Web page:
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6 out of 10 European agrifood companies do not use any artificial intelligence solutions, according to experts at the Food 4 future in Bilbao

22 June 2021 Headquarters, South, Europe "Are European agrifood SMEs ready for the adoption of artificial intelligence?" this questions was answered by experts at F4F on the 17th of June. 

6 out of 10 European agrifood companies do not use any artificial intelligence solutions, according to experts at the Food 4 future in Bilbao

"Are European agrifood SMEs ready for the adoption of artificial intelligence?"

This is the question that Carmen Galindo, Project Manager at EIT Food South, Antonio Vicente, CEO at AI Talentum and Idoia Olabarrieta, senior researcher at AZTI answered in a round table on the 17th of June at Food4Future. This Summit took place from June 15th to 17th 2021 in Bilbao Exhibition Centre to showcase the latest technologies, solutions and automation systems that are transforming the food industry. 

A year ago, EIT Food launched a survey to analise the level of digitalisation of agrifood SMEs across Europe. This study counted on the collaboration of 474 companies operating in the food and beverage sector in several European countries such as France, Spain, Germany, Italy and Poland. Most of the companies were SME, and were classified within the “Food Manufacturing Sector” since their activity was centred in transforming foodstuff into ingredients, and the rest of the companies belonged to the “Fresh Product Manufacturing” category, as they worked on the preservation of agricultural products or its transformation into edible food. SMEs are more prone to invest in new tools and embrace the digital transformation but there’ is still a long way to go to achieve that goal. The main focus of the survey relied on finding out the actual level of adoption of AI-based tools in the industry. The survey was, therefore, structured into four categories to collects more precise information:

  • What is the level of understanding about AI across the sector?
  • How is DATA being gathered, stored and analysed at the different stages of the food chain?
  • What kind of technologies are companies already using?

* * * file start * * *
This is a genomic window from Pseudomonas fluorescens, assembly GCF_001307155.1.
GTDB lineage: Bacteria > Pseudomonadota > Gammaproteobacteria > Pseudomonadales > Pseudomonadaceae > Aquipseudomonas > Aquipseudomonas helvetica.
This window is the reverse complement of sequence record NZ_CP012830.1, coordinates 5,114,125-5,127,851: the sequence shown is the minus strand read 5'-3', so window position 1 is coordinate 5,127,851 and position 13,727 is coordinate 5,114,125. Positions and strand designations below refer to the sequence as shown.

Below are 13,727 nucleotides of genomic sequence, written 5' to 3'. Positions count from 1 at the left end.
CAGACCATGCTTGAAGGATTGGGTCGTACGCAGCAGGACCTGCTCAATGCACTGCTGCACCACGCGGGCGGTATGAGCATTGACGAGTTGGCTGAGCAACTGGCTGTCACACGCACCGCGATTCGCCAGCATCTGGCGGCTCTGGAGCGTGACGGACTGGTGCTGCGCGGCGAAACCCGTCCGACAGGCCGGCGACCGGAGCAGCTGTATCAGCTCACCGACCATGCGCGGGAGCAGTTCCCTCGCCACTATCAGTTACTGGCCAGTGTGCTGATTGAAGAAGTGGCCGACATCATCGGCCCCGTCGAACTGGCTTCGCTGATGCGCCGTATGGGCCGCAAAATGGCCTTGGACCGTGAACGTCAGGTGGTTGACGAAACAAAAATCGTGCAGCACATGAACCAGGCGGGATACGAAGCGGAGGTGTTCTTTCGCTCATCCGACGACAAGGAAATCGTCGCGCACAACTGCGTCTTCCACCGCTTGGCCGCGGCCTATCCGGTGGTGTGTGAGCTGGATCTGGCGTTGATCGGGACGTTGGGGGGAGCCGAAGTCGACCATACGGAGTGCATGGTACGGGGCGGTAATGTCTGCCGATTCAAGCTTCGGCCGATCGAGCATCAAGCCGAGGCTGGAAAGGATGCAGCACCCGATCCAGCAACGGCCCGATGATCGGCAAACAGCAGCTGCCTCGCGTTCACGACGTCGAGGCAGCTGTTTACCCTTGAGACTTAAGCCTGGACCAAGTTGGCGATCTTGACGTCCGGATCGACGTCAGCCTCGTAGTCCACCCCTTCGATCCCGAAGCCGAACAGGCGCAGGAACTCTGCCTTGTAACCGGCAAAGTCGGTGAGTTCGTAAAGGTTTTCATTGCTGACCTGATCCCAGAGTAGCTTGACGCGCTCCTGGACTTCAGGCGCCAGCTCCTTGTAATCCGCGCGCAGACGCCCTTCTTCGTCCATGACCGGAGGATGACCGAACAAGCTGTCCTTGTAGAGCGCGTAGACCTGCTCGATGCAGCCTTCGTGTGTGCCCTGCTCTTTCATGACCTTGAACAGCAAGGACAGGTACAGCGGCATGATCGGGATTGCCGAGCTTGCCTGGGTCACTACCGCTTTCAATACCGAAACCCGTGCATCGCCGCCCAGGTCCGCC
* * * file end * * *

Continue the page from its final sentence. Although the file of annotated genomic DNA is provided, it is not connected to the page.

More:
• What are the barriers and drivers for AI adoption?

According to the survey findings, SMEs’ readiness level to adopt AI depends on the understanding their management board has. The management board of higher income level companies have a greater understanding of what AI is, and what it can offer to their business. Most companies understand how they can benefit from AI at product level, however, when it comes to the benefits of AI in business areas, such as human resources management, the conclusions show they are still unknown for many of the companies and there is still a lot of work to be done in order to adopt them.

Furthermore, over two thirds of the industry gather and store data in a way or another. Most of the dat collected is stored in Microsoft Excel and enterprise resources planning systems but with a low level of consolidation which leads to 50% of the data not being analysed by the companies. By cross-analysing the data it was discovered that the adoption readiness level of a company is highly dependent on how impactful the AI could be for their business. Therefore, the companies that perceive the benefits are the ones pouring more efforts and resources in collecting and analysing the data and adopting the required methods for its implementation. In addition to what was mentioned above, results show that 61% of the companies that understand the benefits AI offers, have already placed some AI-based technologies, such as namely robots or sensing technologies. Although near 60% of the respondents declared not using any AI technologies or even having any method tools or processes in order to adopt it.

And, which direction is going to take this situation in the future? The reality is that only 12% of the SMEs are planning to invest in AI technologies in a short-term future, but it is remarkable that more than half of them do not have a plan and the rest has not made a decision about it.

Finally, it is worth noting that the top barriers that are preventing the wider adoption of AI technologies are related the personnel: less than 5% of the employees have the understanding about how artificial intelligence could benefit their business. In addition to this, relevant profiles such as data engineers or data architects are limited and difficult to engage. Other barriers to be highlighted are related to the lack of investments and the concerns about data security.

The round table participants concluded from all of the previously mentioned that companies should focus on interconnectivity; “Only through connectivity of the full chain can a smart process be built”, strategy; “A strategic mindset, able to think in the longer term, is needed to fully reap up the benefits”, and education; “Only through education targeting all the stakeholders of the chain can the digital transformation become a reality.” said Vicente.

After all of the explanations and conclusions extracted from the survey, Galindo, Vicente and Olabarrieta shared with the audience several projects they have been working on in which AI technologies have been implemented. To mention a few: IFishCan, SAIFE and T-Food.

To conclude the round table, the audience was able to ask a few questions to the experts. They asked about the decision of focusing on safety for the employees in workspaces, to which Vicente replied “creating a safety place for all the employees of the company is necessary, so that something dangerous could be prevented”.

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